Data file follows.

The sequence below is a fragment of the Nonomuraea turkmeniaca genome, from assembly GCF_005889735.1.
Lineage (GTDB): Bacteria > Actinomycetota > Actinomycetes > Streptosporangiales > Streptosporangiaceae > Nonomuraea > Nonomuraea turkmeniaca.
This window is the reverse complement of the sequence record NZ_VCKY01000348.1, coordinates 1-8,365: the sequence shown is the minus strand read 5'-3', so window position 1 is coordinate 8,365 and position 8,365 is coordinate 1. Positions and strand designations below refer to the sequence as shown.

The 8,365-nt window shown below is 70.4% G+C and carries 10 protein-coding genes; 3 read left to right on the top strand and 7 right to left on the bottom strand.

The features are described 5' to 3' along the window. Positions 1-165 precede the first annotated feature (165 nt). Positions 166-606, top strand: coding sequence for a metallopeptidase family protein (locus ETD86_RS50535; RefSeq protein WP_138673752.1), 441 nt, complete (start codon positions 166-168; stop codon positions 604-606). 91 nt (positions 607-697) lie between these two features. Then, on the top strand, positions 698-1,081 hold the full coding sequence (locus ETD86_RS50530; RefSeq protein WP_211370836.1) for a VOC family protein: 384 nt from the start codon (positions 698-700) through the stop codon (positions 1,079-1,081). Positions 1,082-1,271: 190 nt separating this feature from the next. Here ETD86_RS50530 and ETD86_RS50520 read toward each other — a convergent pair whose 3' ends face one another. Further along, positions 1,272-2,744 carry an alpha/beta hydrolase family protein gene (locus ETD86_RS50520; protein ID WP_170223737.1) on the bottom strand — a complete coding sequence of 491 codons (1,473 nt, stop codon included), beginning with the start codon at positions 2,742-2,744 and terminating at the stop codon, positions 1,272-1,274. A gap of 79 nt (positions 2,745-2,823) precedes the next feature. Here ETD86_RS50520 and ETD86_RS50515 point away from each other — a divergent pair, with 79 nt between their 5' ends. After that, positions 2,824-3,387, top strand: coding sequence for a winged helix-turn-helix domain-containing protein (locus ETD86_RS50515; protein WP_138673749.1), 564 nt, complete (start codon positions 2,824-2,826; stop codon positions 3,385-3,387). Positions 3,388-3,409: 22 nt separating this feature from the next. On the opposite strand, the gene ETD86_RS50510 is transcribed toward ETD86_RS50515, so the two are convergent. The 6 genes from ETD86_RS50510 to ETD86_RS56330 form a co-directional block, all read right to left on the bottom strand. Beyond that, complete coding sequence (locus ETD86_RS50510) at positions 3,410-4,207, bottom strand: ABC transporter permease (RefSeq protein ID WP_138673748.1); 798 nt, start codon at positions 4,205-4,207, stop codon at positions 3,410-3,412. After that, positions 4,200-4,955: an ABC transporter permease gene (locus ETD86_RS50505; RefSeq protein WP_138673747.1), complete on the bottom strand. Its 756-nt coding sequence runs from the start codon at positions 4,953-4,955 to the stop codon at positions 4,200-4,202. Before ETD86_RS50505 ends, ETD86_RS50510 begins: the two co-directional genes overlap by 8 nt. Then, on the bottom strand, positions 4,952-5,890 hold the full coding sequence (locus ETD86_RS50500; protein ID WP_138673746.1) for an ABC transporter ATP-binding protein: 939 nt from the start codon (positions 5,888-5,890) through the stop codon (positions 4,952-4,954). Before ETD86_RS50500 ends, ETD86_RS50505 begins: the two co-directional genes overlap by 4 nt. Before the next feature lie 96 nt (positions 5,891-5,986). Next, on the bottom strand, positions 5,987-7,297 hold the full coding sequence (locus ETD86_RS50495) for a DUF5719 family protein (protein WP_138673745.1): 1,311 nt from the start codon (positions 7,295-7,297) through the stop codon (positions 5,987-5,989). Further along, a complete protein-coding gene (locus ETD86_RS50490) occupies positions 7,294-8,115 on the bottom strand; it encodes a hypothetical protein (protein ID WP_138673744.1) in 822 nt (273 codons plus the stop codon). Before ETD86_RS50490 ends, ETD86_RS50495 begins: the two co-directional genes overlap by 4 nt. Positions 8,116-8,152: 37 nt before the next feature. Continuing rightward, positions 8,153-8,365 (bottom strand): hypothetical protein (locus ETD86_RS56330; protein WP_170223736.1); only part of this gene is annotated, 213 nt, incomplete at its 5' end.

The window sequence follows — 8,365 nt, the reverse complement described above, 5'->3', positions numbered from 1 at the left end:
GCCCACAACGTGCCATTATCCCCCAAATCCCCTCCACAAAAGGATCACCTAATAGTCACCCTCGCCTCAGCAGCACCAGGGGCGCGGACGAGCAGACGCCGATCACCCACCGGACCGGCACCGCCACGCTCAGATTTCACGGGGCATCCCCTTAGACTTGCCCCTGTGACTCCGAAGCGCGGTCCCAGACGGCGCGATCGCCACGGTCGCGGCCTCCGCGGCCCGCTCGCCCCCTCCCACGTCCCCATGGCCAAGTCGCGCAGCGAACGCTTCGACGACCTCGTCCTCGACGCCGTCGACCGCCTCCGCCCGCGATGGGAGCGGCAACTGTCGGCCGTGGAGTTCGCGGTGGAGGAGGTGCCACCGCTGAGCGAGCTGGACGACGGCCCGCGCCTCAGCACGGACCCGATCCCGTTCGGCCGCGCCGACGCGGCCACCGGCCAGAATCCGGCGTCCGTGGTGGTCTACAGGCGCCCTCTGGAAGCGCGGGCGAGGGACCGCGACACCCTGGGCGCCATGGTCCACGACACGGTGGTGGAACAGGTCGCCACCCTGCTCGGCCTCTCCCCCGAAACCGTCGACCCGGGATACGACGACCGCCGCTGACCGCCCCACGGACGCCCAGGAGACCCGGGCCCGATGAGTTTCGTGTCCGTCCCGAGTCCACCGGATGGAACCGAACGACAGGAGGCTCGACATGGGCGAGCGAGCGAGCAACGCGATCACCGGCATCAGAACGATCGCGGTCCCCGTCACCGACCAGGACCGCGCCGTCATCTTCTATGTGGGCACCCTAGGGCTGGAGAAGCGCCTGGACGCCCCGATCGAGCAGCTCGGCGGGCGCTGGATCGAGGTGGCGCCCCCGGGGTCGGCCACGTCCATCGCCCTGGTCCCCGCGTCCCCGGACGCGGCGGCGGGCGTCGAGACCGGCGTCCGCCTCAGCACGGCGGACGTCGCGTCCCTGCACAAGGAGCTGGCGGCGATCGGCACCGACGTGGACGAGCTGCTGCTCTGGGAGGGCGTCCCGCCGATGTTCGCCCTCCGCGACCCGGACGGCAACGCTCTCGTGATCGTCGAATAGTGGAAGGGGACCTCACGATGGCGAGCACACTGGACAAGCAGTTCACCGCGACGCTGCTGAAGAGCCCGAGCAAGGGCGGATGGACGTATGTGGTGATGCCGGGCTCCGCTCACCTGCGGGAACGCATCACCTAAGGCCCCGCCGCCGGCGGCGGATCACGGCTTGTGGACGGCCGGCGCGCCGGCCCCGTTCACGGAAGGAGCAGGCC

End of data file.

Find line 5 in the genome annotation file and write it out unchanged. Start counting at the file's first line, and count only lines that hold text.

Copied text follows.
The features are described 5' to 3' along the window. Positions 1-165 precede the first annotated feature (165 nt). Positions 166-606, top strand: coding sequence for a metallopeptidase family protein (locus ETD86_RS50535; RefSeq protein WP_138673752.1), 441 nt, complete (start codon positions 166-168; stop codon positions 604-606). 91 nt (positions 607-697) lie between these two features. Then, on the top strand, positions 698-1,081 hold the full coding sequence (locus ETD86_RS50530; RefSeq protein WP_211370836.1) for a VOC family protein: 384 nt from the start codon (positions 698-700) through the stop codon (positions 1,079-1,081). Positions 1,082-1,271: 190 nt separating this feature from the next. Here ETD86_RS50530 and ETD86_RS50520 read toward each other — a convergent pair whose 3' ends face one another. Further along, positions 1,272-2,744 carry an alpha/beta hydrolase family protein gene (locus ETD86_RS50520; protein ID WP_170223737.1) on the bottom strand — a complete coding sequence of 491 codons (1,473 nt, stop codon included), beginning with the start codon at positions 2,742-2,744 and terminating at the stop codon, positions 1,272-1,274. A gap of 79 nt (positions 2,745-2,823) precedes the next feature. Here ETD86_RS50520 and ETD86_RS50515 point away from each other — a divergent pair, with 79 nt between their 5' ends. After that, positions 2,824-3,387, top strand: coding sequence for a winged helix-turn-helix domain-containing protein (locus ETD86_RS50515; protein WP_138673749.1), 564 nt, complete (start codon positions 2,824-2,826; stop codon positions 3,385-3,387). Positions 3,388-3,409: 22 nt separating this feature from the next. On the opposite strand, the gene ETD86_RS50510 is transcribed toward ETD86_RS50515, so the two are convergent. The 6 genes from ETD86_RS50510 to ETD86_RS56330 form a co-directional block, all read right to left on the bottom strand. Beyond that, complete coding sequence (locus ETD86_RS50510) at positions 3,410-4,207, bottom strand: ABC transporter permease (RefSeq protein ID WP_138673748.1); 798 nt, start codon at positions 4,205-4,207, stop codon at positions 3,410-3,412. After that, positions 4,200-4,955: an ABC transporter permease gene (locus ETD86_RS50505; RefSeq protein WP_138673747.1), complete on the bottom strand. Its 756-nt coding sequence runs from the start codon at positions 4,953-4,955 to the stop codon at positions 4,200-4,202. Before ETD86_RS50505 ends, ETD86_RS50510 begins: the two co-directional genes overlap by 8 nt. Then, on the bottom strand, positions 4,952-5,890 hold the full coding sequence (locus ETD86_RS50500; protein ID WP_138673746.1) for an ABC transporter ATP-binding protein: 939 nt from the start codon (positions 5,888-5,890) through the stop codon (positions 4,952-4,954). Before ETD86_RS50500 ends, ETD86_RS50505 begins: the two co-directional genes overlap by 4 nt. Before the next feature lie 96 nt (positions 5,891-5,986). Next, on the bottom strand, positions 5,987-7,297 hold the full coding sequence (locus ETD86_RS50495) for a DUF5719 family protein (protein WP_138673745.1): 1,311 nt from the start codon (positions 7,295-7,297) through the stop codon (positions 5,987-5,989). Further along, a complete protein-coding gene (locus ETD86_RS50490) occupies positions 7,294-8,115 on the bottom strand; it encodes a hypothetical protein (protein ID WP_138673744.1) in 822 nt (273 codons plus the stop codon). Before ETD86_RS50490 ends, ETD86_RS50495 begins: the two co-directional genes overlap by 4 nt. Positions 8,116-8,152: 37 nt before the next feature. Continuing rightward, positions 8,153-8,365 (bottom strand): hypothetical protein (locus ETD86_RS56330; protein WP_170223736.1); only part of this gene is annotated, 213 nt, incomplete at its 5' end.